yimatzeh (Shemot 12) was given AFTER Bnei Yisrael left Egypt.
The beginning of Shemot chapter 12 (until verse 20) is divided into two
clear sections: the first (until verse 13) relates specifically to Pesach
Mitzrayim; the second commands us to keep Pesach every year thereafter (Pesach
le-dorot). Textually, this command
comes before Bnei Yisrael left Egypt.
Nevertheless, it is an accepted principle that the Torah is not always
chronological ("ein mukdam u-me'uchar ba-Torah"), particularly in sections where
there is good reason to believe they are out of place. [This follows both Rashi's and
Ramban's approach to the Torah - particularly regarding the building of the
mishkan vis-a-vis the sin of the Golden Calf.]
It is, therefore, quite possible that the second section was said at a
later date, based on the following points:
1. Moshe apparently relays these
commands to Bnei Yisrael only once they have already left Egypt (chapter 13).
2. Verse 17 states: "In the midst of
this day I have taken your multitude out of Egypt." Obviously, this could only have been
said after they had actually left Egypt.
3. Pesach Mitzrayim did not last
seven days and Bnei Yisrael were permitted to do work, therefore these commands
found in ch. 12, could not have applied here.
[In fact the laws of Pesach Mitzrayim are very similar to those
pertaining to Pesach Sheini, but an investigation of that is beyond the scope of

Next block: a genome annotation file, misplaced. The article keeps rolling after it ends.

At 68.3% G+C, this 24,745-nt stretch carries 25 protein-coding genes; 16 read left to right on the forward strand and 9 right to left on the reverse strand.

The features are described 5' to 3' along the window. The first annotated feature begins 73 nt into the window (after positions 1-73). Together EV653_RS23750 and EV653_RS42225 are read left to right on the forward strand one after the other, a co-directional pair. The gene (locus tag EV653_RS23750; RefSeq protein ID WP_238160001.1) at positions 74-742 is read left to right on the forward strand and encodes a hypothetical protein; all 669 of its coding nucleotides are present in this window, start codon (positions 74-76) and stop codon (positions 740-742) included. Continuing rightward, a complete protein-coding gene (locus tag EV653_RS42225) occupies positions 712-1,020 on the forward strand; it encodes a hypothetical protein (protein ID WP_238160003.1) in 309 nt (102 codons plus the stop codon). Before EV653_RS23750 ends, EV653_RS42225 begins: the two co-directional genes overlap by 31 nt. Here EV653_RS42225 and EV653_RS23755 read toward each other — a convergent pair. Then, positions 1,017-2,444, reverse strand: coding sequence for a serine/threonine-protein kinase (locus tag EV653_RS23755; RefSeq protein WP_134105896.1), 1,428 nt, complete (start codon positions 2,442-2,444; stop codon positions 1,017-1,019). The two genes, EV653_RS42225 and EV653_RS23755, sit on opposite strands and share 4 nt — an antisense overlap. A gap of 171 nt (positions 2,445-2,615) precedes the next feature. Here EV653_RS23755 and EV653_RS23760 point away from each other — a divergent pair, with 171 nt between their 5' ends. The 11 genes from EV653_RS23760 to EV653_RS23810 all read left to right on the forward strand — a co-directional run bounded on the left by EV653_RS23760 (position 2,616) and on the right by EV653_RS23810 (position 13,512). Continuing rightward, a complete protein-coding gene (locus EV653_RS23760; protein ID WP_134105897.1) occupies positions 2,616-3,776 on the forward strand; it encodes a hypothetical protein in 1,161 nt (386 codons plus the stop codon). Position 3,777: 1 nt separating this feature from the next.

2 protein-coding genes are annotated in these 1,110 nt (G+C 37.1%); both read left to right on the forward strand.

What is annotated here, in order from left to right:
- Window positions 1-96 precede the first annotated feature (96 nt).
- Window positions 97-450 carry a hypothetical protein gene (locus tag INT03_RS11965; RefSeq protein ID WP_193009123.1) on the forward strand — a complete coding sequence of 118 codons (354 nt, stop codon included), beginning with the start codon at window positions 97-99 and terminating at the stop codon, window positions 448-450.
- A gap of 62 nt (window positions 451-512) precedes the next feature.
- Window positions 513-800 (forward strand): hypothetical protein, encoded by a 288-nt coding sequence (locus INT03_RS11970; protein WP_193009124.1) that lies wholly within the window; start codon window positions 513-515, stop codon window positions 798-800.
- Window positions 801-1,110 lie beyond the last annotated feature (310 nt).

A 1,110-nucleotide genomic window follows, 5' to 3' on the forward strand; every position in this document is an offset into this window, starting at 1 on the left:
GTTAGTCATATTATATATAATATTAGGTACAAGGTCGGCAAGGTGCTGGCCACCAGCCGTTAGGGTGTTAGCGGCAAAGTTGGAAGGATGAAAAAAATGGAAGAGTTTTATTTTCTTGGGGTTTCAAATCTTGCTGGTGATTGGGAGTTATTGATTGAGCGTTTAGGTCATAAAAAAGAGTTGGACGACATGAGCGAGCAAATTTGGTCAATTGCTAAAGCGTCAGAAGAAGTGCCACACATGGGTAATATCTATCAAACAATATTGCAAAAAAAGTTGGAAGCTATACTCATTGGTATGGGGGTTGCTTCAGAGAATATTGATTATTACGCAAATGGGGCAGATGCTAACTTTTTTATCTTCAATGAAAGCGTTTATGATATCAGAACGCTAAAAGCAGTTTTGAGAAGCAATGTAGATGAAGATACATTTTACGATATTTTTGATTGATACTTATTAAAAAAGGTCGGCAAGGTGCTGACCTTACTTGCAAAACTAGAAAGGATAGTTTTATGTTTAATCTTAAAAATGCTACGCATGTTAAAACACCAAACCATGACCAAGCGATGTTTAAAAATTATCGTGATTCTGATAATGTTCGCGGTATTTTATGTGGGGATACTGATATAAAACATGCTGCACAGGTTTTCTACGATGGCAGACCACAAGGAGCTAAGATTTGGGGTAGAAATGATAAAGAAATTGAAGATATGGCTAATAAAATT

Following from all the above, we can assume that the
command in Shemot 12 was given after the Exodus.
Accordingly, both lo yimatzeh and lo yera'eh were given after the exodus
and they must constitute two separate prohibitions [which follows the opinion of
In Shemot 12, the motivation for prohibiting the possession of chametz is
the concern that one may eat it.
This reason is mentioned twice, both regarding the law of destroying chametz
(tashbitu) and lo yimatzeh. Since
the problem is the concern over eating chametz, ALL se'or in one's home must be
destroyed, so as not to leave a possibility of transgressing this prohibition.
In Shemot 13, however, the problem is not the danger of eating chametz,
but rather the conflict between chametz and remembering the Exodus from Egypt. Therefore, it is not connected
specifically to one's house. One is
supposed to relive Pesach Mitzrayim and the Exodus. Just as they did not have chametz
then - not because of any commandment, but simply because their dough did not
manage to rise - so too, we do not have chametz in our possession. The prohibition here is not
restricted to one's house, because in the Exodus itself, no one had a house -
they were traveling. When they left,
they did not have chametz in their possession and accordingly, we are not
allowed to have chametz in our possession.
This approach answers the famous question: If the prohibition of lo
yimatzeh and the command to eat matza (Shemot 12) were given BEFORE Bnei Yisrael
left Egypt, why does the Torah state, further on, that they ate matzot because
their dough did not have enough time to rise, though it were a historical
It is possible that for Pesach Mitzrayim there was no command to destroy
chametz. The only reason the Torah
records the fact that Bnei Yisrael's dough did not become chametz, is to show
that they did not have chametz in their possession. The command to eat matzot then did
not entail a prohibition against having chametz in one's home [as evidenced by
Pesach Sheini, where one eats matza but is permitted to have chametz].
In Devarim, the prohibition is connected to Korban Pesach (as explained
above). Any chametz which is not in
one's possession, or one is not aware of, does not stand in conflict with the
concept of the Korban Pesach.
There are two aspects to the Korban Pesach. It is a sacrifice brought by
individuals and the obligation to bring it falls upon each and every one